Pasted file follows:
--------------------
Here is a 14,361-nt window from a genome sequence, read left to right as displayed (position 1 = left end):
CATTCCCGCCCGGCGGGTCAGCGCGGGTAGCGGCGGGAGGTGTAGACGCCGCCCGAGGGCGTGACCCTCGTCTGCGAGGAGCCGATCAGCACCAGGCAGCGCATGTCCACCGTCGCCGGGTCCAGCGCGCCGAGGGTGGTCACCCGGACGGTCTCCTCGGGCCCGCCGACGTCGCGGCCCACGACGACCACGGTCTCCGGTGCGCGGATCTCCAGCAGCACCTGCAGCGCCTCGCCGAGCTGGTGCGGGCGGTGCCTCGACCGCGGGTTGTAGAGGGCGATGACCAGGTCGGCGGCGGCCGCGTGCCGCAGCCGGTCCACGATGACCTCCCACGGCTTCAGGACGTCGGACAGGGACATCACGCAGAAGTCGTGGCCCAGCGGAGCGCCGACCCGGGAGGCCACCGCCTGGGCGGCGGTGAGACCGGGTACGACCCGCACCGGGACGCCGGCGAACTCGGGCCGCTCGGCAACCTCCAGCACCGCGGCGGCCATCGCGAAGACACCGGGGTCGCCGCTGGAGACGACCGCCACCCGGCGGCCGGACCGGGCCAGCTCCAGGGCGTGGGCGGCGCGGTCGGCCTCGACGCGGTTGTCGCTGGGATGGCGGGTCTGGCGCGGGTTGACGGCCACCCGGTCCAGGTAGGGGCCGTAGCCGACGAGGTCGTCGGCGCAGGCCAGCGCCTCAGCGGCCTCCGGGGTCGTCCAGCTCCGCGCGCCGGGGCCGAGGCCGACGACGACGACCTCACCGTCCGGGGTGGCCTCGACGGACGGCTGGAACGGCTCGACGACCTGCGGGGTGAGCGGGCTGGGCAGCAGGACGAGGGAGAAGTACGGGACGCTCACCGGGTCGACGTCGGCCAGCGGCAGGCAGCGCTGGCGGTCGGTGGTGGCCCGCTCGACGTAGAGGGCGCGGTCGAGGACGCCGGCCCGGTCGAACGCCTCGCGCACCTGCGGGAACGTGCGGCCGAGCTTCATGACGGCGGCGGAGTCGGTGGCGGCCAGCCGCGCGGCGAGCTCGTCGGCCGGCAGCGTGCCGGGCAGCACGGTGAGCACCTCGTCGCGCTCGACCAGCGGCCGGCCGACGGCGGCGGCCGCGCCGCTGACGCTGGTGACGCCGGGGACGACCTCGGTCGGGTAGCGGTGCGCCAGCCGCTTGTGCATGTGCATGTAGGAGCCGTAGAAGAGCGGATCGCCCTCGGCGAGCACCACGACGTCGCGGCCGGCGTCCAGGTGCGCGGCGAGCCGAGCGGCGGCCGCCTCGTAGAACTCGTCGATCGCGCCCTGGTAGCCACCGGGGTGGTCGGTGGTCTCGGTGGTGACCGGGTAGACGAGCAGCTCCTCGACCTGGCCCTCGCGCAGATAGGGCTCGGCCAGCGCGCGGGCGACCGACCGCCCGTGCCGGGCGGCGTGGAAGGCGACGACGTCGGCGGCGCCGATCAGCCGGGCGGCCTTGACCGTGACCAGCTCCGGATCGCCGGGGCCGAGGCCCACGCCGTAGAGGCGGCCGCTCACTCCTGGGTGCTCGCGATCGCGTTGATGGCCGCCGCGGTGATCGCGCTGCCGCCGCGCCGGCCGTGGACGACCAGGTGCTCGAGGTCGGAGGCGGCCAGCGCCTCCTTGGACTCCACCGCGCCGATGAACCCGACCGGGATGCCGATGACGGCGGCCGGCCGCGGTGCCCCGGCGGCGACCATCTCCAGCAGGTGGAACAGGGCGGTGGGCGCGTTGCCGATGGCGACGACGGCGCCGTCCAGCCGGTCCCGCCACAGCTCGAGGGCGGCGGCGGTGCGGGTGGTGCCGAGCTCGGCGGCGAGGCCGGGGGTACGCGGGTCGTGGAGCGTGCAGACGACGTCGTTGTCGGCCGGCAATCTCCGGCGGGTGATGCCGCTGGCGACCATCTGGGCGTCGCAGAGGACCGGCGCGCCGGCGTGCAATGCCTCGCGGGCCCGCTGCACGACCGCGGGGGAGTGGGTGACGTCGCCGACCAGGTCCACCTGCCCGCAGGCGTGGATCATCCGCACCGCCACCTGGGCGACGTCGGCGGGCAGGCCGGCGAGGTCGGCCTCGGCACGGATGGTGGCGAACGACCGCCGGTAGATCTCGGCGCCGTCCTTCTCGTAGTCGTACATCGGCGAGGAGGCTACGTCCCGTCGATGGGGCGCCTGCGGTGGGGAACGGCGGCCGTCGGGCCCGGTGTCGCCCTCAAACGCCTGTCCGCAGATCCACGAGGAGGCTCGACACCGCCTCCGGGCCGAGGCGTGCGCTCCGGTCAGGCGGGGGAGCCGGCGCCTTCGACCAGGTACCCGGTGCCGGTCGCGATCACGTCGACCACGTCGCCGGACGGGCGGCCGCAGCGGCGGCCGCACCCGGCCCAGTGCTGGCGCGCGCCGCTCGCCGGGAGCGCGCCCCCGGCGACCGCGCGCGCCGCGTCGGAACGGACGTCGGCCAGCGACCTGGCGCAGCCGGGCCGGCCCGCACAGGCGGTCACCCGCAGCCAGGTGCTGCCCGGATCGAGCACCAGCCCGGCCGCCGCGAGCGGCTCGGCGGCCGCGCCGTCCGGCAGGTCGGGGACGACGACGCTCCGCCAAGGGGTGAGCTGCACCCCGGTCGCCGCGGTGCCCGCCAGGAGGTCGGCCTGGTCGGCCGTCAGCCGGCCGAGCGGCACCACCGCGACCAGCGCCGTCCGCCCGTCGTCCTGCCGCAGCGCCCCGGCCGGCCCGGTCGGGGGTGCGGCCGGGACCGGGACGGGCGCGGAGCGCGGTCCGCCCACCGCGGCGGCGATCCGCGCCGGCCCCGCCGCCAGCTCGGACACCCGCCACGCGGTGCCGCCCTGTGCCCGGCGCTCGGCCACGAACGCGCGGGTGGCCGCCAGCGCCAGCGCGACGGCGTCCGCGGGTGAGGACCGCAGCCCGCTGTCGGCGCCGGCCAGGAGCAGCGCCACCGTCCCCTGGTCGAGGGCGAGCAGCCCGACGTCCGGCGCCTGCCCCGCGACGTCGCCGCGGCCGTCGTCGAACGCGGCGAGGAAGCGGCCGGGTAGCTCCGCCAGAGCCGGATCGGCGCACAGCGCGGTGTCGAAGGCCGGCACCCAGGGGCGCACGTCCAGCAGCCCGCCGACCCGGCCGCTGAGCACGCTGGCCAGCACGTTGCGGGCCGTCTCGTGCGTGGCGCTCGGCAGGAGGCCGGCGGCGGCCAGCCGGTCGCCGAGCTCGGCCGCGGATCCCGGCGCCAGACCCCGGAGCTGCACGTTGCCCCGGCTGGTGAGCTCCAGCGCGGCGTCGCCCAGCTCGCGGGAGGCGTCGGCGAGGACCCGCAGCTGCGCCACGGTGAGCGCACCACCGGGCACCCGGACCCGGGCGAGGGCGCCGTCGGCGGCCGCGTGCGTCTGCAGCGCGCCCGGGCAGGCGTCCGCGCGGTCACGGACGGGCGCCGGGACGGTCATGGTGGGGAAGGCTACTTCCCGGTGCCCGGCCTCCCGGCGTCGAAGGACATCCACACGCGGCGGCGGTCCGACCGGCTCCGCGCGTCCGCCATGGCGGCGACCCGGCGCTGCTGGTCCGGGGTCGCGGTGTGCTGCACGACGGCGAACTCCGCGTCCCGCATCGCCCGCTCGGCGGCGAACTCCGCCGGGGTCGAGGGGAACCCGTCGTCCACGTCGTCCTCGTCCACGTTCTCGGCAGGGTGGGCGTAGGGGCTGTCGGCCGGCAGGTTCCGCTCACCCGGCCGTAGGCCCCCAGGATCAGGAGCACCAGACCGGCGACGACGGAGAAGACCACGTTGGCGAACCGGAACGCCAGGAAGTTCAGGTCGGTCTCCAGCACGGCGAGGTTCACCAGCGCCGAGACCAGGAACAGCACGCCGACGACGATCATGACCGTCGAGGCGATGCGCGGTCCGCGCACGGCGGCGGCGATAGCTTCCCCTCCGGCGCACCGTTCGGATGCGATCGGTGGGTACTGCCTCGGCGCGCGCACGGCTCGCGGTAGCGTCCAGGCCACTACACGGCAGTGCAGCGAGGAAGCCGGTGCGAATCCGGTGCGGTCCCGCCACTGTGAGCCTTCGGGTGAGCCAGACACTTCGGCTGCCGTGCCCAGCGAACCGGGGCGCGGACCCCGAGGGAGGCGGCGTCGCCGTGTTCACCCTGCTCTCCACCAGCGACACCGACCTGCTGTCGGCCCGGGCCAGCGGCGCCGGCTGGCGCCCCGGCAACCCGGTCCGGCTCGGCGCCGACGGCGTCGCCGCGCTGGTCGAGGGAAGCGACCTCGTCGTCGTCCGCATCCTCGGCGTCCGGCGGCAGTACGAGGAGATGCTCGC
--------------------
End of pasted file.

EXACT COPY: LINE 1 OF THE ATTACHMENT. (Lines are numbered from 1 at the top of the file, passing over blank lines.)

Here is a 14,361-nt window from a genome sequence, read left to right as displayed (position 1 = left end):